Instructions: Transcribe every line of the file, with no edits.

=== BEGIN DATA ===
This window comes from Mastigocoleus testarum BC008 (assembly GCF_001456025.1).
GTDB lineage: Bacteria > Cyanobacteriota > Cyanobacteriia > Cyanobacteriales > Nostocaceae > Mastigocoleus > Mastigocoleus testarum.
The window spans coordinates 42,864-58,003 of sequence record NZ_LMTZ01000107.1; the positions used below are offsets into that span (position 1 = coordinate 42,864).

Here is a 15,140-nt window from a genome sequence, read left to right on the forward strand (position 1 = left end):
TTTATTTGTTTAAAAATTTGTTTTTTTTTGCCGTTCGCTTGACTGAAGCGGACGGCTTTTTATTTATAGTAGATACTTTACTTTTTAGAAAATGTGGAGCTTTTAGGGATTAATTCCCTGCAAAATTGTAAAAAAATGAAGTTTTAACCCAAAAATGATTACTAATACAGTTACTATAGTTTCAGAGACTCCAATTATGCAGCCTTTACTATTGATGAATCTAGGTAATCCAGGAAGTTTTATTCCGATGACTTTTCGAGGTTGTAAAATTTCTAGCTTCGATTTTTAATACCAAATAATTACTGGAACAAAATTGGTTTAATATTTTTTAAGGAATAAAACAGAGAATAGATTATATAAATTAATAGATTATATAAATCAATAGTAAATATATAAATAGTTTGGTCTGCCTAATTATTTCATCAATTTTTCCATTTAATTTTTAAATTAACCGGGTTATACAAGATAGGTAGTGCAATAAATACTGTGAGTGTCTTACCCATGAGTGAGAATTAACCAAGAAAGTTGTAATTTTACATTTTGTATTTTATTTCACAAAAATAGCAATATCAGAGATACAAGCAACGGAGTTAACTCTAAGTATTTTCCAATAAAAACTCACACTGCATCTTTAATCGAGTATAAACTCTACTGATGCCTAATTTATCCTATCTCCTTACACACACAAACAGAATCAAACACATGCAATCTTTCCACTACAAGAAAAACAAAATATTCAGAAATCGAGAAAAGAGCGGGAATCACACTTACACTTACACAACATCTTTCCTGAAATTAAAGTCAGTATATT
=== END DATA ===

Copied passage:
This window comes from Mastigocoleus testarum BC008 (assembly GCF_001456025.1).
GTDB lineage: Bacteria > Cyanobacteriota > Cyanobacteriia > Cyanobacteriales > Nostocaceae > Mastigocoleus > Mastigocoleus testarum.
The window spans coordinates 42,864-58,003 of sequence record NZ_LMTZ01000107.1; the positions used below are offsets into that span (position 1 = coordinate 42,864).

Here is a 15,140-nt window from a genome sequence, read left to right on the forward strand (position 1 = left end):
TTTATTTGTTTAAAAATTTGTTTTTTTTTGCCGTTCGCTTGACTGAAGCGGACGGCTTTTTATTTATAGTAGATACTTTACTTTTTAGAAAATGTGGAGCTTTTAGGGATTAATTCCCTGCAAAATTGTAAAAAAATGAAGTTTTAACCCAAAAATGATTACTAATACAGTTACTATAGTTTCAGAGACTCCAATTATGCAGCCTTTACTATTGATGAATCTAGGTAATCCAGGAAGTTTTATTCCGATGACTTTTCGAGGTTGTAAAATTTCTAGCTTCGATTTTTAATACCAAATAATTACTGGAACAAAATTGGTTTAATATTTTTTAAGGAATAAAACAGAGAATAGATTATATAAATTAATAGATTATATAAATCAATAGTAAATATATAAATAGTTTGGTCTGCCTAATTATTTCATCAATTTTTCCATTTAATTTTTAAATTAACCGGGTTATACAAGATAGGTAGTGCAATAAATACTGTGAGTGTCTTACCCATGAGTGAGAATTAACCAAGAAAGTTGTAATTTTACATTTTGTATTTTATTTCACAAAAATAGCAATATCAGAGATACAAGCAACGGAGTTAACTCTAAGTATTTTCCAATAAAAACTCACACTGCATCTTTAATCGAGTATAAACTCTACTGATGCCTAATTTATCCTATCTCCTTACACACACAAACAGAATCAAACACATGCAATCTTTCCACTACAAGAAAAACAAAATATTCAGAAATCGAGAAAAGAGCGGGAATCACACTTACACTTACACAACATCTTTCCTGAAATTAAAGTCAGTATATT